OWENSBORO, Ky. (8/22/13) – Making Kentucky “smoke-free,” greatly reducing if not ending childhood obesity and other children’s health cases, and working on ways to afford to encourage more of those eligible for Medicaid to enroll are three of the major priorities in the coming year for Kentucky Voices for Health, Executive Director Regan Hunt told the Green River Area Development District Board of Directors at the group’s meeting on Wednesday.
Hunt admitted the topic of smoking cessation is a “divisive issue” across the Commonwealth, but said putting an end to smoking is something her agency is committed to achieving.
“Smoking is a serious public health problem,” she said.
One way the group is working toward a state-wide smoking cessation policy is by encouraging people who have “first-hand experience with second-hand smoke” to share their stories. She said her father passed away after a battle with lung cancer, although he didn’t smoke cigarettes. She said he was around other family members who did.
Improving the health of Kentucky children – in areas ranging from child obesity to helping them get comprehensive mental, dental, and vision care – is another goal. She said Kentucky is “at the top of the heap” when it comes to coverage, but that the challenge is helping encourage families to take advantage of the resources available for pediatric care.
Of course, any discussion on the subject of health care can’t ignore the effect the Affordable Health Care Act is having on the way the rules and requirements for health insurance are changing, and Hunt’s presentation was no exception. She said regardless of the opinions about the Affordable Health Care Act (nicknamed “Obamacare” by those who oppose it), the net effect for Kentuckians would be a mostly positive one as it would allow many without health insurance to become eligible for expanded Medicare. As others have noted, Hunt pointed out the impact of the health care reform still isn’t known. Sections of the law have been delayed or changed since first enacted.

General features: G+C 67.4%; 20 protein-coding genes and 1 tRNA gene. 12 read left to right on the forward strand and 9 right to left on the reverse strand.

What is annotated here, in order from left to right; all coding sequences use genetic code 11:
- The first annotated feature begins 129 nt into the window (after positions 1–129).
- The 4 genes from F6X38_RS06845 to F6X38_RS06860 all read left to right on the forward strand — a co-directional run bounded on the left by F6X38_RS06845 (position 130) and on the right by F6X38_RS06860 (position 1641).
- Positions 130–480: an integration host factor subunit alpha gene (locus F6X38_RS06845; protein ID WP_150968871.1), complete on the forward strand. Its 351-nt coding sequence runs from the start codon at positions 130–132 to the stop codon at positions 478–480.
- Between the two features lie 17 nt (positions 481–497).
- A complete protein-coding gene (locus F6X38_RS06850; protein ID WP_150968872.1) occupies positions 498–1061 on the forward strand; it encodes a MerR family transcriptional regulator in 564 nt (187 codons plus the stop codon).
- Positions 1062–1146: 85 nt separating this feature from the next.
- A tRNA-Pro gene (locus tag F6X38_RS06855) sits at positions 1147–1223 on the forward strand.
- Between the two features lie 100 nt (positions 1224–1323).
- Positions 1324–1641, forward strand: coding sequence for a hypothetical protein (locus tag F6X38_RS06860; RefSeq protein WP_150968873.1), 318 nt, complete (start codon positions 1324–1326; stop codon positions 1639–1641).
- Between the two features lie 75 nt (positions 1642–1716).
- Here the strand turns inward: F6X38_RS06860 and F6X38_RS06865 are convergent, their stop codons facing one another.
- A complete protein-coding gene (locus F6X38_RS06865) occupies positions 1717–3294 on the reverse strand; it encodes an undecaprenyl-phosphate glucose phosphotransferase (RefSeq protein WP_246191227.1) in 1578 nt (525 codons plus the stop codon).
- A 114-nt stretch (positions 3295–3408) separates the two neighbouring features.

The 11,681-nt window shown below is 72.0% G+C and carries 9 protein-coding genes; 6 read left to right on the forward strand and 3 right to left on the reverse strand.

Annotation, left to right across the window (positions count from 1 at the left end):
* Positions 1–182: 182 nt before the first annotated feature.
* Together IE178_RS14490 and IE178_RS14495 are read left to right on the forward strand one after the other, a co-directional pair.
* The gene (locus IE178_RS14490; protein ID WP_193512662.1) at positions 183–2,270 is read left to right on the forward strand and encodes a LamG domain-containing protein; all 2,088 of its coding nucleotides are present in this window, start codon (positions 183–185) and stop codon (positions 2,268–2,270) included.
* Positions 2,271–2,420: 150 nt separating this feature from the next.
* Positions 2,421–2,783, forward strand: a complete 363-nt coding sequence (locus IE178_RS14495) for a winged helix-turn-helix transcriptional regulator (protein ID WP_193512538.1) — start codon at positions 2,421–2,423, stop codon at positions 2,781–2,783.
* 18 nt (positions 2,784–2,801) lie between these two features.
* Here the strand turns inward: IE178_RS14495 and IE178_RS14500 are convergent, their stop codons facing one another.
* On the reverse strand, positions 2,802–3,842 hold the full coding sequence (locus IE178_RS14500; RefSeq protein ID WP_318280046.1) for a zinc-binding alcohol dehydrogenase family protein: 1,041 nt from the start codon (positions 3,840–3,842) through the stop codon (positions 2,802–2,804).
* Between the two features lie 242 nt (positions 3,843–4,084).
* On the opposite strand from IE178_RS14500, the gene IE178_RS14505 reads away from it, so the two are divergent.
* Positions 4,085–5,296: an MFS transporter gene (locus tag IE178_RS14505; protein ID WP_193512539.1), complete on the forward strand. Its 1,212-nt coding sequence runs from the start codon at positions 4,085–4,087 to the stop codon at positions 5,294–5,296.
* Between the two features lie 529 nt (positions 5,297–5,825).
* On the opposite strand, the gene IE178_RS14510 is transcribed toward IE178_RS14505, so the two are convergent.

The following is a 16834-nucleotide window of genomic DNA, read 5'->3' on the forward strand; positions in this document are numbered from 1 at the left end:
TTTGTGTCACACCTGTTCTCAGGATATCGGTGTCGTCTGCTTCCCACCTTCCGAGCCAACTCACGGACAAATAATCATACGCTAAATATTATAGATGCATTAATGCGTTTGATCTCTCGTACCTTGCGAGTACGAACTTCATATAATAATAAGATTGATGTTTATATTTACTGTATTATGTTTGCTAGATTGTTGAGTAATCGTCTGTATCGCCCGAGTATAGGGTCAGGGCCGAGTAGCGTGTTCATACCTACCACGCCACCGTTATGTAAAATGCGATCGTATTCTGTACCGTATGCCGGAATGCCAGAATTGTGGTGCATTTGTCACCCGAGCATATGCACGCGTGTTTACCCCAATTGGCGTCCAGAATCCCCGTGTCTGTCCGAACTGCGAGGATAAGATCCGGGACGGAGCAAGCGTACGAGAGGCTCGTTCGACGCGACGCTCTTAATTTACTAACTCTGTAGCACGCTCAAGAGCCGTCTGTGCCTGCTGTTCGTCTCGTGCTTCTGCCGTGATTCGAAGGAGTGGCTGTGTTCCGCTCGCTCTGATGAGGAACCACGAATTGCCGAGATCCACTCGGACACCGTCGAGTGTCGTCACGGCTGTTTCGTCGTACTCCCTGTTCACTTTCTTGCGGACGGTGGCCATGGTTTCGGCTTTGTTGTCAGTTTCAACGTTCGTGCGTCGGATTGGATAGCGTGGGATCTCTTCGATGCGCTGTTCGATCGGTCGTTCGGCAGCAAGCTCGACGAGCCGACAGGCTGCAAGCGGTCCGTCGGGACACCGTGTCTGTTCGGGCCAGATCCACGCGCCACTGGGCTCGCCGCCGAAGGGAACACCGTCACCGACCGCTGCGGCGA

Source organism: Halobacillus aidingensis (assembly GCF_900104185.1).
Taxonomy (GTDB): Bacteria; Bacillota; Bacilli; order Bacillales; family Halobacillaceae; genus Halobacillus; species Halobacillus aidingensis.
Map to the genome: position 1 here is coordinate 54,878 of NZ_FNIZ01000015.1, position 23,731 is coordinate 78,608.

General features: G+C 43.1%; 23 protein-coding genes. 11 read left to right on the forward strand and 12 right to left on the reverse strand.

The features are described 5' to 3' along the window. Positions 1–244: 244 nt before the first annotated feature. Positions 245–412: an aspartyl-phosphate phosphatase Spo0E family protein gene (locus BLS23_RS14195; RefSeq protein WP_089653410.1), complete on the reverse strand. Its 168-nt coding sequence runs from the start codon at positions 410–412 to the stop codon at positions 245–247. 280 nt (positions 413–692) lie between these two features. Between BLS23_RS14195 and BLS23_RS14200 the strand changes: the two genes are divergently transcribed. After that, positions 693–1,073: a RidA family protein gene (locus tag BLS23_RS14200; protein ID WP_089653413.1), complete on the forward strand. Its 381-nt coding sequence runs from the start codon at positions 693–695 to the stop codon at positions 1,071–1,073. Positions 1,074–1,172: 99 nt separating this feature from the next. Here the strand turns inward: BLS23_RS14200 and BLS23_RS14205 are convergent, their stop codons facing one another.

“This is a great time to be working on health policy in Kentucky,” Hunt said.
Hunt said people could learn more about the KVH initiatives and other health-related topics at kynect.ky.gov.
In other business, the GRADD Board of Directors reviewed several committee meetings’ minutes and approved a series of public projects across the GRADD region, the largest of which by far was a $2.1 million rehabilitation project in the city of Hartford. The funds, provided by a USDA community development block grant, will allow the city to replace almost 13,000 linear feet of eight-inch sewer lines and 1,500 linear feet of six-inch private service lines. The remaining six projects ranged in price from $387,000 to slightly more than $14,000.
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